This piece started with the frame–a lovely old wooden piece in gold and black with a few chips and dings around the edges, bought at a last-chance thrift shop. It no longer had a back, so I made one from secondhand cardboard painted black. Onto this I mounted a coyote skull from another crafter’s destash, with four ears of wheat from an old floral arrangement radiating out from it, and another in the coyote’s mouth. These, speckled with black paint, represent the five in the Five of Coins card of the tarot, which represents material and related loss, interpreted as a blighted field of grain. The coyote grasps one of these diseased grasses, but to no avail; the air plants it carries in its eye sockets are dead and dried; they can no longer be sustained. A disc made of red slider turtle shell (invasive in parts of the U.S.) further emphasizes the Coins aspect of the card, as turtle shell has been used as currency in certain cultures.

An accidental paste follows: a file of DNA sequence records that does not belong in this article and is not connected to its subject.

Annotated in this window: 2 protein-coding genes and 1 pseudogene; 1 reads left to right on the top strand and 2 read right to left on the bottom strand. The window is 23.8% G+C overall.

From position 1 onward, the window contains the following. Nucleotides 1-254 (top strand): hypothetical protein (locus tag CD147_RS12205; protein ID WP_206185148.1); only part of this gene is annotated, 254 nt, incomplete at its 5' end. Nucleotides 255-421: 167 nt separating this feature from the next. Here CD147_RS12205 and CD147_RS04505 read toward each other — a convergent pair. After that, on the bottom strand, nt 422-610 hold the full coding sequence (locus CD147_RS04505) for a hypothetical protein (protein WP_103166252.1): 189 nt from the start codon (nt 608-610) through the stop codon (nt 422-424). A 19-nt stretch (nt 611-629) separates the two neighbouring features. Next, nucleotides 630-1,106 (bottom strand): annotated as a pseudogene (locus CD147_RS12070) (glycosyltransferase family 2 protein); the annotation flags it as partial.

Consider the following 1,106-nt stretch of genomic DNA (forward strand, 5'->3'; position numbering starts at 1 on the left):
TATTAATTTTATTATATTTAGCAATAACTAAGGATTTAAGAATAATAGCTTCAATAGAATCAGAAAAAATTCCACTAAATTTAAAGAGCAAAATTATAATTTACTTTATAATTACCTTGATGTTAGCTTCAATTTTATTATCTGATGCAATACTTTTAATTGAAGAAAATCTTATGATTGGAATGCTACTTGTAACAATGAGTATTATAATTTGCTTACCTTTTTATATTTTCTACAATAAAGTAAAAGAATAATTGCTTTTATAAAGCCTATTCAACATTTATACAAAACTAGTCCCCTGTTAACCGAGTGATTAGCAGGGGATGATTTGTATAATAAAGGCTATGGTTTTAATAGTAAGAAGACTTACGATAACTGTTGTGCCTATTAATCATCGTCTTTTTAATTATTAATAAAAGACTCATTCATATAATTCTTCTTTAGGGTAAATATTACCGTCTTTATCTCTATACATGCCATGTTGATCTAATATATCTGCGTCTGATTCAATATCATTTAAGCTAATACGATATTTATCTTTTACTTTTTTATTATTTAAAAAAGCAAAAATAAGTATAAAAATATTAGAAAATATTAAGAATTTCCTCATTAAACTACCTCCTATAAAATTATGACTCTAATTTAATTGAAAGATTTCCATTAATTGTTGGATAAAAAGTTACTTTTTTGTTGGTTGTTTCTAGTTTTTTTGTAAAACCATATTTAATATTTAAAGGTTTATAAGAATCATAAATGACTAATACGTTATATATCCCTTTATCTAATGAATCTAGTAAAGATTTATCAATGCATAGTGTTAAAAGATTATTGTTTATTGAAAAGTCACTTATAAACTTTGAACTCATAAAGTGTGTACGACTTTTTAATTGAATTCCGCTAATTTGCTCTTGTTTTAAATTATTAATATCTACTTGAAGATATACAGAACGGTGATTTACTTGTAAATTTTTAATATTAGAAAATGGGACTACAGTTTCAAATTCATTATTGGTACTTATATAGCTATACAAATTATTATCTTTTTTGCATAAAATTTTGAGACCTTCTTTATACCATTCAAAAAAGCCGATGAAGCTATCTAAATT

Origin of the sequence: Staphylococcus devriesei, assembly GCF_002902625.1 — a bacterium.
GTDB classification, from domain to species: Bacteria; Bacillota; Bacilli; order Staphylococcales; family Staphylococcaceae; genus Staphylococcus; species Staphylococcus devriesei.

It is a stark piece, one that speaks to our current economic upheaval, and the fact that even in the best of times there are those who struggle and have lost all they have. Yet it is also a reminder of resiliency; bone is the most durable part of the animal, and it weathers what the flesh cannot survive. Even when the winnowing has occurred and much has been taken away, the strongest part of one’s life and self emerges from the trying times, a reminder that nothing lasts forever–not even blight.